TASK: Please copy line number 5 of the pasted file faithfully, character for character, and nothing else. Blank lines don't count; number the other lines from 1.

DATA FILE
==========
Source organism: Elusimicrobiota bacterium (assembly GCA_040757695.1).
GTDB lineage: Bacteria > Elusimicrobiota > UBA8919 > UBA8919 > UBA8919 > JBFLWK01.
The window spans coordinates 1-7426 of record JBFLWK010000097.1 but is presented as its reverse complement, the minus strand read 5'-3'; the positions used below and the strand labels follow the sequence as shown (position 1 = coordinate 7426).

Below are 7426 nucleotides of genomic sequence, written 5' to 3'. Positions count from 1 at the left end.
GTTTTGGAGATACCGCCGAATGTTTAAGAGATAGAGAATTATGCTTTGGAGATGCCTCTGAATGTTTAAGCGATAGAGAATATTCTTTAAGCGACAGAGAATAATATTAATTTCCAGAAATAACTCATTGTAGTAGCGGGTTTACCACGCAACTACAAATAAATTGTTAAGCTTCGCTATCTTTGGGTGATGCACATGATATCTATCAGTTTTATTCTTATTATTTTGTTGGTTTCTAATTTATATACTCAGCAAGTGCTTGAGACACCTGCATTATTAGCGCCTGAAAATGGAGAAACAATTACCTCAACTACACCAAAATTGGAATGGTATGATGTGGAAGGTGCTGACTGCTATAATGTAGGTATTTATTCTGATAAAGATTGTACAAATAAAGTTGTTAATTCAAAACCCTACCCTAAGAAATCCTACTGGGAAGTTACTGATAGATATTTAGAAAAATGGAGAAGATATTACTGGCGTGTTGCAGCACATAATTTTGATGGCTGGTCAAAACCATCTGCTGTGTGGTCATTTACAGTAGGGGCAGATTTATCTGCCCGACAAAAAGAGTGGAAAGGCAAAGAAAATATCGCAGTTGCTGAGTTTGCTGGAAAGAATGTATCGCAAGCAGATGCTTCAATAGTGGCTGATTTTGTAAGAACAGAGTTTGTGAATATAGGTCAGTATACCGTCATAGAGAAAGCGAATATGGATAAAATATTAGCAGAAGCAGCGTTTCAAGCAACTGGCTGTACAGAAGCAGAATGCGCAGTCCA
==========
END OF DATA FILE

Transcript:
GTTTTGGAGATACCGCCGAATGTTTAAGAGATAGAGAATTATGCTTTGGAGATGCCTCTGAATGTTTAAGCGATAGAGAATATTCTTTAAGCGACAGAGAATAATATTAATTTCCAGAAATAACTCATTGTAGTAGCGGGTTTACCACGCAACTACAAATAAATTGTTAAGCTTCGCTATCTTTGGGTGATGCACATGATATCTATCAGTTTTATTCTTATTATTTTGTTGGTTTCTAATTTATATACTCAGCAAGTGCTTGAGACACCTGCATTATTAGCGCCTGAAAATGGAGAAACAATTACCTCAACTACACCAAAATTGGAATGGTATGATGTGGAAGGTGCTGACTGCTATAATGTAGGTATTTATTCTGATAAAGATTGTACAAATAAAGTTGTTAATTCAAAACCCTACCCTAAGAAATCCTACTGGGAAGTTACTGATAGATATTTAGAAAAATGGAGAAGATATTACTGGCGTGTTGCAGCACATAATTTTGATGGCTGGTCAAAACCATCTGCTGTGTGGTCATTTACAGTAGGGGCAGATTTATCTGCCCGACAAAAAGAGTGGAAAGGCAAAGAAAATATCGCAGTTGCTGAGTTTGCTGGAAAGAATGTATCGCAAGCAGATGCTTCAATAGTGGCTGATTTTGTAAGAACAGAGTTTGTGAATATAGGTCAGTATACCGTCATAGAGAAAGCGAATATGGATAAAATATTAGCAGAAGCAGCGTTTCAAGCAACTGGCTGTACAGAAGCAGAATGCGCAGTCCA